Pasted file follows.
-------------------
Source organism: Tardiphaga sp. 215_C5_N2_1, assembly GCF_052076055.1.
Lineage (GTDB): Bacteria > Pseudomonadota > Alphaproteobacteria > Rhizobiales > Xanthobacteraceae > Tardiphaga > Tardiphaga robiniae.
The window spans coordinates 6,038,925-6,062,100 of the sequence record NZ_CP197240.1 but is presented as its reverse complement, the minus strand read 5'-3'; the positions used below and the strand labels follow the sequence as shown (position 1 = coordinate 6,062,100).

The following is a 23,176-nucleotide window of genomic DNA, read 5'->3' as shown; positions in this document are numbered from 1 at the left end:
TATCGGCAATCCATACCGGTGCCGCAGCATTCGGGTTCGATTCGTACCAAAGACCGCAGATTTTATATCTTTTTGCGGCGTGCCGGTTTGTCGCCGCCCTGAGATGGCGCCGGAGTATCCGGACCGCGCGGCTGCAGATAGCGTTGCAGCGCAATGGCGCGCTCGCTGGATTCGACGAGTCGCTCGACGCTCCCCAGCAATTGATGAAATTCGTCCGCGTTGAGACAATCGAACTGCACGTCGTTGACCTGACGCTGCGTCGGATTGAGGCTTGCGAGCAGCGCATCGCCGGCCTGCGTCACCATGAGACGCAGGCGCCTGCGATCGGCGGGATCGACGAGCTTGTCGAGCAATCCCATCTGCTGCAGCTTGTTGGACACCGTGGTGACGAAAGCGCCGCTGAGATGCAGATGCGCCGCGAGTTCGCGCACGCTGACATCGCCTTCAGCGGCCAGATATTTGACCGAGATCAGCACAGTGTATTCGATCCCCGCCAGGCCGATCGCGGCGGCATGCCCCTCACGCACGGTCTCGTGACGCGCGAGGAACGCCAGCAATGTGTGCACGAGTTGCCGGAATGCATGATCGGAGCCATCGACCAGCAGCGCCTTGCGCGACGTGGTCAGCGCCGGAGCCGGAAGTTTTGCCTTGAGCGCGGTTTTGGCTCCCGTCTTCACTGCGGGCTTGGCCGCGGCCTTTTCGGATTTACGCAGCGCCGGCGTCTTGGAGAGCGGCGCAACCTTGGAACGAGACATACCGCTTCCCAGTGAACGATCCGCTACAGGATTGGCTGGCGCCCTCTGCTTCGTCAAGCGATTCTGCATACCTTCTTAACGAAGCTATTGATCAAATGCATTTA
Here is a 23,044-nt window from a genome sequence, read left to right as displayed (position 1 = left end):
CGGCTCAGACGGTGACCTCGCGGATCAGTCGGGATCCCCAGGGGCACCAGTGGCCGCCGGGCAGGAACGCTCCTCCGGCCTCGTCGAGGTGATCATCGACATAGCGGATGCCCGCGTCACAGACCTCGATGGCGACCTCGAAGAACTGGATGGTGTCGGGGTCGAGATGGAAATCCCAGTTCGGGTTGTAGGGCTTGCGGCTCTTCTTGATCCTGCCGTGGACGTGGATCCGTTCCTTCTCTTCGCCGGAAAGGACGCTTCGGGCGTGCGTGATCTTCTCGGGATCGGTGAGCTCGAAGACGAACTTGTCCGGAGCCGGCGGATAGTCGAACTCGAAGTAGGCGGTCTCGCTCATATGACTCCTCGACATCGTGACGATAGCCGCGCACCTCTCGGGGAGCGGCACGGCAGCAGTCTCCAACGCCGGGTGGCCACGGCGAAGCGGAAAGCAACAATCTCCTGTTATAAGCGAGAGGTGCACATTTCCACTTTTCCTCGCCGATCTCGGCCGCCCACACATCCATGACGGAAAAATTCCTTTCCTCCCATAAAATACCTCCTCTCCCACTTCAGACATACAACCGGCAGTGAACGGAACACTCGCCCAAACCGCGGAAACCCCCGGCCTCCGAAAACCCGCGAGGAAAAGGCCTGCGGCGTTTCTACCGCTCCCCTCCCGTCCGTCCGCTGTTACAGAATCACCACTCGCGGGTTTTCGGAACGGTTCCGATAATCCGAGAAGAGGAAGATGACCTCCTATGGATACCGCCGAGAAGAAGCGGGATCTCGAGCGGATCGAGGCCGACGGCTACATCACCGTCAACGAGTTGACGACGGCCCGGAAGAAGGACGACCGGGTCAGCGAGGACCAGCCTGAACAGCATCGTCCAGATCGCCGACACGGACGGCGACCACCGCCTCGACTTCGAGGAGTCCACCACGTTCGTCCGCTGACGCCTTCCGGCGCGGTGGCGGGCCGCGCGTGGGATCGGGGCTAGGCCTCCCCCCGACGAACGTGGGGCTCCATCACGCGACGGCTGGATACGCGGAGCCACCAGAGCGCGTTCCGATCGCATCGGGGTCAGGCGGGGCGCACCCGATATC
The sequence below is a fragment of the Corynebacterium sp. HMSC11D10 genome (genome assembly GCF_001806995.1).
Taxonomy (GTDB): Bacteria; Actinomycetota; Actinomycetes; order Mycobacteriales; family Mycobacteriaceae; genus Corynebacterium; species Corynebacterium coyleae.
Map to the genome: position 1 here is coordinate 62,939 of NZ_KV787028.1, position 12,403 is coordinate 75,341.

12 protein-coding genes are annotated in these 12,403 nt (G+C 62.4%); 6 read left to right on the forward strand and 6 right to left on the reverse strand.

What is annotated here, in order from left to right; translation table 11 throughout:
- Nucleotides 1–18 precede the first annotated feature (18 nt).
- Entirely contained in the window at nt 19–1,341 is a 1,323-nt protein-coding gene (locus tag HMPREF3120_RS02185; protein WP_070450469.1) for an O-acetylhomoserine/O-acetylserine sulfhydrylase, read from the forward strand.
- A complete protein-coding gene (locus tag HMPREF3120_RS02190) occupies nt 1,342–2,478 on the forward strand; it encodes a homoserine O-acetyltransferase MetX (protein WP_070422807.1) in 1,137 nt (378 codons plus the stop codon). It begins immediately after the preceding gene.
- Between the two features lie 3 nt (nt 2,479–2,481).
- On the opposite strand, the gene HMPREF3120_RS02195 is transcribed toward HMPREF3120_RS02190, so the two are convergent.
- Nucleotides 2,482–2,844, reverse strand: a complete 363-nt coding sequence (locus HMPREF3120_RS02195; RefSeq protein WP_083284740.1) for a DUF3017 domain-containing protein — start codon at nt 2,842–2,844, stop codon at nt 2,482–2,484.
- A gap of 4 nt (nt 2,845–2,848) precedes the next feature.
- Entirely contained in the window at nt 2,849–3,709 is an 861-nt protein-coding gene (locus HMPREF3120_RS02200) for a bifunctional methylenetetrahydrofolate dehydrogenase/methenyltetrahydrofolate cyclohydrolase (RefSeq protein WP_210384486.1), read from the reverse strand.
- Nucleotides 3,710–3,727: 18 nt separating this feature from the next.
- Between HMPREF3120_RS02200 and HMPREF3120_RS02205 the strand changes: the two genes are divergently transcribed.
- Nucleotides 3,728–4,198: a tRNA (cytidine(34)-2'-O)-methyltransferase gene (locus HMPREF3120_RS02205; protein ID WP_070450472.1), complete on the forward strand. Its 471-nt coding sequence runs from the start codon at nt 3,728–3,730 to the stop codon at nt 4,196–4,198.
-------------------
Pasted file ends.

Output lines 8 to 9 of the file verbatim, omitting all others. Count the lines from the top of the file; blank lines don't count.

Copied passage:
The sequence below is a fragment of the Corynebacterium sp. HMSC11D10 genome (genome assembly GCF_001806995.1).
Taxonomy (GTDB): Bacteria; Actinomycetota; Actinomycetes; order Mycobacteriales; family Mycobacteriaceae; genus Corynebacterium; species Corynebacterium coyleae.